Nintendo’s Art Academy Has Something For Everyone

With every advance of technology comes a greater capacity to create educational tools and opportunities for anyone with access to that technology. And while, for the most part, video games are meant purely for entertainment, sometimes they’re much more than that.

 

That’s how it is with Nintendo’s new game for the 3DS, Art Academy: Lessons for Everyone. The game features lessons by an avatar named Vince, who teaches two different art courses: introductory and advanced. It’s the perfect tool for anyone wanting to learn about art and art history—children and adults—and is also fairly affordable at $39.99.

 

For beginners, the first course takes players through different art tools and how to use them. Vince then teaches players about the basic principles of drawing and painting, and sometimes even about art history. Each “level” is a different painting that players are supposed to duplicate. First up is a cherry, followed by a tulip and a tree. Later, players will be challenged with a melon, windmill, barley field, Koi fish, a human torso, and a seascape.

 

For those with a basic or intermediate handle on art, the advanced course is also immediately available upon the start of the game. It works with more complex concepts like color mixing and layering, faces, and famous landmarks like the Tower of London. As with the introductory course, the tasks get progressively harder and players must complete each lesson to unlock the next.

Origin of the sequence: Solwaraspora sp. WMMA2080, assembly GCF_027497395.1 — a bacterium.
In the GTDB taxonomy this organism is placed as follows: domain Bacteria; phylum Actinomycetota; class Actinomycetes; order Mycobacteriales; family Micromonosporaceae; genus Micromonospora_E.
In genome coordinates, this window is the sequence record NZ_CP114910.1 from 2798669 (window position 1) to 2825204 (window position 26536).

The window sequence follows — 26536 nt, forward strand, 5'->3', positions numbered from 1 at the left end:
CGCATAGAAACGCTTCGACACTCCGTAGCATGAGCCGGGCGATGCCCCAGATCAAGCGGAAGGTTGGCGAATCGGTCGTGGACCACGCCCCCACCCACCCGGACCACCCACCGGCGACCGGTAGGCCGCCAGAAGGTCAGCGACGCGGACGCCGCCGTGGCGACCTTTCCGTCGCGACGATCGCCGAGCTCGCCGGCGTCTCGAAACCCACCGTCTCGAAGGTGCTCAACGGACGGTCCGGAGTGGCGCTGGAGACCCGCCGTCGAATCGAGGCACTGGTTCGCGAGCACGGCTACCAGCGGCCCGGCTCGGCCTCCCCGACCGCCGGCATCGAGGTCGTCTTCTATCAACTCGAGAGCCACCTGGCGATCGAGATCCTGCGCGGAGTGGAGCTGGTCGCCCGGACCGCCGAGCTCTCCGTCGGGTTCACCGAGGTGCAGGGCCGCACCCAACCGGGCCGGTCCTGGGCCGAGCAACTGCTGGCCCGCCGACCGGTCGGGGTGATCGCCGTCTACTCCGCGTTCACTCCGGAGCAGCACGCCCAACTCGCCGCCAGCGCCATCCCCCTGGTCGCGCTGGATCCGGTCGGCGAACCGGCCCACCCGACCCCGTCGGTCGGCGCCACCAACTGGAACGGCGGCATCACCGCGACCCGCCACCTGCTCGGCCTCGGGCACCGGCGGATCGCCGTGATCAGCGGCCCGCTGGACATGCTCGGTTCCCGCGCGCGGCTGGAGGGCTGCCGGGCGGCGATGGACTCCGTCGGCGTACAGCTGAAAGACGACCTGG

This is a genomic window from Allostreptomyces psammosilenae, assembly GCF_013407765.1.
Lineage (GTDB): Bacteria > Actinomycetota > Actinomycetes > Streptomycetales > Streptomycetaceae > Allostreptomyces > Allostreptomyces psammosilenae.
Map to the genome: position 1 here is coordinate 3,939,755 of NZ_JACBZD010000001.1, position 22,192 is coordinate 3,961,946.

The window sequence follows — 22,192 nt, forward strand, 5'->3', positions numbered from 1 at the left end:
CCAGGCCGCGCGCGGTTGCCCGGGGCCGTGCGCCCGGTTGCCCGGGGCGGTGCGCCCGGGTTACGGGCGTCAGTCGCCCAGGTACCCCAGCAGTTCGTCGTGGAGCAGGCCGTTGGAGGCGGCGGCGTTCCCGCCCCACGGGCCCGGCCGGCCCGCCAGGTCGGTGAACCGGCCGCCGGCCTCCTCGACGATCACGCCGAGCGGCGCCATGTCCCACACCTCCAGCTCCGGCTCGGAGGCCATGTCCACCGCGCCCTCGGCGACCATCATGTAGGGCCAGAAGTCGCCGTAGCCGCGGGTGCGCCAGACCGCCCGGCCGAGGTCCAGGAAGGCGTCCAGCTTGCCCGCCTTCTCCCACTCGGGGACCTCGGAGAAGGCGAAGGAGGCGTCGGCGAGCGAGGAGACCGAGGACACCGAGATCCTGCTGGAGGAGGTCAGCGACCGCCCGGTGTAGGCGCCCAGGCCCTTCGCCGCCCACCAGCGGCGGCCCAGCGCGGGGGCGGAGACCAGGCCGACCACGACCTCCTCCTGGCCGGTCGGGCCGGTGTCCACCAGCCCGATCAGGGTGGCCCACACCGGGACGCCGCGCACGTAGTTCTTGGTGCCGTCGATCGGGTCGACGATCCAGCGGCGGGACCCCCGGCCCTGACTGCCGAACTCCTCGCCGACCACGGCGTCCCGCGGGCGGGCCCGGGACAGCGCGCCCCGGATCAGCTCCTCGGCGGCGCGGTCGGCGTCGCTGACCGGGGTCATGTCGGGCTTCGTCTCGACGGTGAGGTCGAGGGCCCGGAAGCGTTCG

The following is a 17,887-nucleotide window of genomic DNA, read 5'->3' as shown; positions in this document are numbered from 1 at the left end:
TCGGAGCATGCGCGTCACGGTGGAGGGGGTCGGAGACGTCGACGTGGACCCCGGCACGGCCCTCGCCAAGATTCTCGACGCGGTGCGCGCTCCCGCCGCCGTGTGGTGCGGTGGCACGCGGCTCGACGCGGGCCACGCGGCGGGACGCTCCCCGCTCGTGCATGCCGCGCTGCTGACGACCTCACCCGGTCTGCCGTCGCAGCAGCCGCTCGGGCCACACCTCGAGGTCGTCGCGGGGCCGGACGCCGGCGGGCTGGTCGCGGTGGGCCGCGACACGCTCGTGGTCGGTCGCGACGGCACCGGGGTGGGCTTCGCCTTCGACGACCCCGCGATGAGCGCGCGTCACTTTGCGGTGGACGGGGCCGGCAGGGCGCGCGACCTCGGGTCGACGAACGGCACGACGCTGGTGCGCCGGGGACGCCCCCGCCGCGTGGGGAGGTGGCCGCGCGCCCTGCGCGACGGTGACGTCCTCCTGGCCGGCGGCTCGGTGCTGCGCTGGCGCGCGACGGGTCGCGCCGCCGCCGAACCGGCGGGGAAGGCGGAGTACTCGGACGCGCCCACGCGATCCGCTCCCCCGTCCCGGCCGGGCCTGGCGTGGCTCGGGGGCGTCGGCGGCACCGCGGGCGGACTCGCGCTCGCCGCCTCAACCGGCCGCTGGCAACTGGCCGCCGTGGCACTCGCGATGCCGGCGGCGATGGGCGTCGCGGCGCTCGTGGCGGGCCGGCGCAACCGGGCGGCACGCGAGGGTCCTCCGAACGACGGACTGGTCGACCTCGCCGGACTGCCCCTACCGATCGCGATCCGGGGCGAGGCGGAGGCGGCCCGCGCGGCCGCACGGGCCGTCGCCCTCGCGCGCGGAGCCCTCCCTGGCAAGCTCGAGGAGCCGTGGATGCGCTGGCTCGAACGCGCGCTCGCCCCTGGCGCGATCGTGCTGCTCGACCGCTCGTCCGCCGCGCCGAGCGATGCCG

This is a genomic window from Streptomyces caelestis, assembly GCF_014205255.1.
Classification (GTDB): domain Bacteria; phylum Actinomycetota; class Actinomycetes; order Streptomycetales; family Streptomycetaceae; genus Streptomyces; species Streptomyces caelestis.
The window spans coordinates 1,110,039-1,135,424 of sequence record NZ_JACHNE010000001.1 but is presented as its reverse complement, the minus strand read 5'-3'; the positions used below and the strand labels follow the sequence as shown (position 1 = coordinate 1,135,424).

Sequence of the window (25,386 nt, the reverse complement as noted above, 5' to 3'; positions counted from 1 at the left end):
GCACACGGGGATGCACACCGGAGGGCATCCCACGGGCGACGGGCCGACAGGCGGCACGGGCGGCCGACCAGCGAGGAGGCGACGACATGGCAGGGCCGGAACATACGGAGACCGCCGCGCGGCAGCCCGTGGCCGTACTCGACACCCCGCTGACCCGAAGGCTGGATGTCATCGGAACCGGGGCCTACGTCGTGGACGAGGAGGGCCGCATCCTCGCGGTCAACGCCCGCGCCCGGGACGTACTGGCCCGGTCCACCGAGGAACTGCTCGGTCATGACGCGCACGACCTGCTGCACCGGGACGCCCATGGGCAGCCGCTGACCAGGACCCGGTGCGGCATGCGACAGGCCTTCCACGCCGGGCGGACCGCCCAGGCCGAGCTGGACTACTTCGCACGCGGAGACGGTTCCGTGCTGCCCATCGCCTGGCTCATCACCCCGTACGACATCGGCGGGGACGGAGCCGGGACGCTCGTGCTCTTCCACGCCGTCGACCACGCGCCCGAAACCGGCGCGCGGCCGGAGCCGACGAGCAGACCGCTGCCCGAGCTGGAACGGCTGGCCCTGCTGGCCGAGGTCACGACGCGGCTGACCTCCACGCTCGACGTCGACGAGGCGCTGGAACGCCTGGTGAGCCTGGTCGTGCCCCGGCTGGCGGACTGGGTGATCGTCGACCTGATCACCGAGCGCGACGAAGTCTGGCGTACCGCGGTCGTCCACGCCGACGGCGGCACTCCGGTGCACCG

Vince’s lessons generally take players between 30 and 60 minutes (or more), which means that players will have several hours of lessons at their disposal. Each lesson is broken down into stages with both instructions and helpful pointers. “Paintings” can also be saved as photos once finished, so players can share their accomplishments with others or add them to a personal portfolio.

 

Perhaps one of the best parts about this game is that the art tools are programmed to work like real ones would. For example, the paintbrush imitates the real-life running out of paint that users would normally experience. Players can also use a grid tool to help with spacing and location. All in all, the game is a great resource for kids, adults, doodlers and artists alike.

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About Alex Holt

I am a local artist from Brooklyn, NY. I love art, design, books, photography, gardening and blogging.
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